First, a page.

Teatro ZinZanni Planning Return to Waterfront

A cultural attraction that left San Francisco nearly three years ago because of the America’s Cup yacht race may be reopening soon along the city’s waterfront.

Teatro ZinZanni, a dinner theatre and circus formerly housed at Piers 27-29, was one of about 80 tenants forced to move from San Francisco’s waterfront when the city was chosen to host the 2013 America’s Cup regatta and a new cruise ship terminal was tabbed for the site.

The company had planned to move to the foot of Broadway at The Embarcadero in 2012, but financing the new endeavor proved infeasible without incorporating more revenue sources into the development.

Teatro ZinZanni plans to do that at its currently proposed site, Seawall Lot 324, by incorporating a hotel, artists’ residence and cafĂ© with the construction of the theatre.

On Tuesday, Teatro ZinZanni founder Norman Langill told the San Francisco Port Commission his company is working with a developer to bring Teatro ZinZanni’s “magical mirrored” tent back to San Francisco.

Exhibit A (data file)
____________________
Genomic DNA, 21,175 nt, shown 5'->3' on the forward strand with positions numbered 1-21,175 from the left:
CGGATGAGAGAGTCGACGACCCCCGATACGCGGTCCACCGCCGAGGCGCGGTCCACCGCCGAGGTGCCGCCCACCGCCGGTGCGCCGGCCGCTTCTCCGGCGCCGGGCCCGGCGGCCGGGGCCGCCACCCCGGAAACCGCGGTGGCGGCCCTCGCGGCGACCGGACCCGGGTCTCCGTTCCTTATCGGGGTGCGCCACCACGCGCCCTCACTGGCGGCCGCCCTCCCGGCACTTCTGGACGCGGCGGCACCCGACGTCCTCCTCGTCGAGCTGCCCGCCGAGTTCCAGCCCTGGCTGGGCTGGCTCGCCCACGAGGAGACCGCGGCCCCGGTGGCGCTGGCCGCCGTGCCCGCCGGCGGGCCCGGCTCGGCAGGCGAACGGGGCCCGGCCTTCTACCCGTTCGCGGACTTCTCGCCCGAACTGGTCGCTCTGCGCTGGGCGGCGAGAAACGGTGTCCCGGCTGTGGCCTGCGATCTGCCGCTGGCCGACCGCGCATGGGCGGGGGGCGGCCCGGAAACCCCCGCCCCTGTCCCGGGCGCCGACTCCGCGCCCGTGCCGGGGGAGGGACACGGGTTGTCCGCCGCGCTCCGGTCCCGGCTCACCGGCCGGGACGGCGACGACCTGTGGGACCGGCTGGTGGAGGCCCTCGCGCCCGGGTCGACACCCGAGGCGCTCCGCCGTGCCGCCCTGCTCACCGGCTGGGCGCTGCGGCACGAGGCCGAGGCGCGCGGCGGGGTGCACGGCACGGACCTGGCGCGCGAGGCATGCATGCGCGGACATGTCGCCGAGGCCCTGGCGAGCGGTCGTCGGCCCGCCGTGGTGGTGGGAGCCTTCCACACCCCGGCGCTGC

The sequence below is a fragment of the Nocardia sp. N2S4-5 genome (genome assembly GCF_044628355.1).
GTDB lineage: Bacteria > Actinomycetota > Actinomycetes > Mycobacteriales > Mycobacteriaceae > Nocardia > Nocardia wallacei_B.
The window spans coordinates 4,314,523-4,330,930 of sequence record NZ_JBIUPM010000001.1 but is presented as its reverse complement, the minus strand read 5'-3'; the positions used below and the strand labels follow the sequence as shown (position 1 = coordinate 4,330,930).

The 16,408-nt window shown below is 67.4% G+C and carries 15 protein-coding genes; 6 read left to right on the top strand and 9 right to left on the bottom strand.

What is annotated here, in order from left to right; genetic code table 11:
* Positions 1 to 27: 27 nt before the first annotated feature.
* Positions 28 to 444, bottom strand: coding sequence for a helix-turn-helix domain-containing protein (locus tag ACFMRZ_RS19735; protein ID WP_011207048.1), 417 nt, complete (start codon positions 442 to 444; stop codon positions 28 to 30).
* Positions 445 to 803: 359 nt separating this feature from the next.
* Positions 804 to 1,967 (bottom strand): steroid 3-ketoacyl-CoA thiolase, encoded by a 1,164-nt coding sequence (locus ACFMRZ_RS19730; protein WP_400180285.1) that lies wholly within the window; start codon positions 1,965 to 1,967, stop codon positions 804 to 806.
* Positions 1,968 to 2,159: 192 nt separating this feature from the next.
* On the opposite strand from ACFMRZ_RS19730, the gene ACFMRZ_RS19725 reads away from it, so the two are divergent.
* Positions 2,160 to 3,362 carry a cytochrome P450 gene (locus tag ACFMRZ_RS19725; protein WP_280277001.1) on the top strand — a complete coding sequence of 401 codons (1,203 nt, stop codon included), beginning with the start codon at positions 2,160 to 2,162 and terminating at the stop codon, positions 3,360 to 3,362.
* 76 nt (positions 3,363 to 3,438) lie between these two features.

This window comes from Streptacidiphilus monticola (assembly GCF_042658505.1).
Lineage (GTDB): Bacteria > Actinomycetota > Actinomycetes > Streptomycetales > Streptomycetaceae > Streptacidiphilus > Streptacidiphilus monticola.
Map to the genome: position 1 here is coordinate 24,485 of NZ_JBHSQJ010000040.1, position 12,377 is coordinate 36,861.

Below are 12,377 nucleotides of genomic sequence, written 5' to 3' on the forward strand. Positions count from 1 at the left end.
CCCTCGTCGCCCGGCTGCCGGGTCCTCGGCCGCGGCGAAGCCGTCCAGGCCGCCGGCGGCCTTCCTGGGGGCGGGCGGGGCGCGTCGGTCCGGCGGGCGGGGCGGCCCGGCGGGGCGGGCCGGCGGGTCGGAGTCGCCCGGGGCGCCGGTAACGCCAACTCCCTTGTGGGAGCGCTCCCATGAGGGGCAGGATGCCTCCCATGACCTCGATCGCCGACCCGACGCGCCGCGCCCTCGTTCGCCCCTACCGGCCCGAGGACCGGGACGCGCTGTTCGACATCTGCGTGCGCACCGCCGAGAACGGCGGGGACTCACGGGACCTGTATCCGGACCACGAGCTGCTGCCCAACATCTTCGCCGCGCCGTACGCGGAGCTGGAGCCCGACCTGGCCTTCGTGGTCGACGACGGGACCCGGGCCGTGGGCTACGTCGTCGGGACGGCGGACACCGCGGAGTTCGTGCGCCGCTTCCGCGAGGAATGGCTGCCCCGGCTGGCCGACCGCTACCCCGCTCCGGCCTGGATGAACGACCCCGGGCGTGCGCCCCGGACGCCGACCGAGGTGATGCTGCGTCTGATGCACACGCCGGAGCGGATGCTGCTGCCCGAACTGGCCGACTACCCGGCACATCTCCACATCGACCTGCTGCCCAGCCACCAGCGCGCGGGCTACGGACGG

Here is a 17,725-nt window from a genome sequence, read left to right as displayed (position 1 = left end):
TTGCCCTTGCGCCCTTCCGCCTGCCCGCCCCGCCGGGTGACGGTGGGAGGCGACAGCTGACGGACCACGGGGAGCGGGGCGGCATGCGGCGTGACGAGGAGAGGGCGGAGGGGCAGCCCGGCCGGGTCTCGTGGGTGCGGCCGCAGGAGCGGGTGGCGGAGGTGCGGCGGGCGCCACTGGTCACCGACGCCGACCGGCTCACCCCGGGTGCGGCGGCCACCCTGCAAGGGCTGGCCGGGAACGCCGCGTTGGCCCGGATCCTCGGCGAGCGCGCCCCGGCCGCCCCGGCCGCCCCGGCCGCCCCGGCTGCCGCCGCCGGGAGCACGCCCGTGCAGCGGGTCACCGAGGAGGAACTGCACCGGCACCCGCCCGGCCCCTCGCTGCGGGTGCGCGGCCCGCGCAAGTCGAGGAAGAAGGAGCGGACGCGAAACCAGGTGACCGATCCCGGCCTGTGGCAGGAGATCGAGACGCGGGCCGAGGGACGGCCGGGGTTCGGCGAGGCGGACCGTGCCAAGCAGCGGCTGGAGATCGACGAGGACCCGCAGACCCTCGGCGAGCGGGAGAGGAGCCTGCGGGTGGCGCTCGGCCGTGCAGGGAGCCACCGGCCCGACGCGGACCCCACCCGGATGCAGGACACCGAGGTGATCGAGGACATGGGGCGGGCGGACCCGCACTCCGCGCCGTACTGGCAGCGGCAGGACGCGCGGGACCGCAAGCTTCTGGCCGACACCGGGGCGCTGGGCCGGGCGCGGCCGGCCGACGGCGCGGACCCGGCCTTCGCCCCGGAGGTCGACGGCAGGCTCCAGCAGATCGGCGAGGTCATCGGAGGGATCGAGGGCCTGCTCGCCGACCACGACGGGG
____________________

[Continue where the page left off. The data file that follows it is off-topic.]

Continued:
The tent, which has been in storage in Seattle, is one of only a few that has survived in near-perfect condition currently, according to Michelle Sanders Leyva, a spokeswoman for the company.

Specifically called a spiegeltent or antique cabaret tent, it survived World War II buried underground. Teatro ZinZanni’s spiegeltent, named the Palais Nostalgique, was constructed in 1910, with one family owning it ever since.

The Palais Nostalgique consists of crystal, mirrors and interior columns that are hand-carved and contain stained glass. Teatro ZinZanni’s dinner show takes place throughout its theatre, which can seat up to 285 guests.

A glass-walled gazebo would house the theatre, with backstage hallways visible to pedestrians strolling The Embarcadero, according to the company.

“Re-opening in our new home, Teatro ZinZanni will continue to honor San Francisco’s unique theatrical history of live, zany, funny and beautiful variete (vaudeville) theatre,” Langill said.

Tuesday’s meeting before the Port Commission was informational only, said port spokeswoman Renee Dunn-Martin.

Before the company can re-open, it will need to demonstrate it has shared its plans with the San Francisco community, the first step to reopen the theater. After that, the company will have to request a sole source waiver to enter into exclusive negotiations with the port.

The Board of Supervisors must approve the waiver and no date has been set for such a hearing, Dunn-Martin said.

With height limits of new buildings on the waterfront under increased scrutiny recently by residents, Dunn-Martin said Teatro ZinZanni made it clear to the Port Commission its new development will be built within current limits.

Keith Burbank, Bay City News

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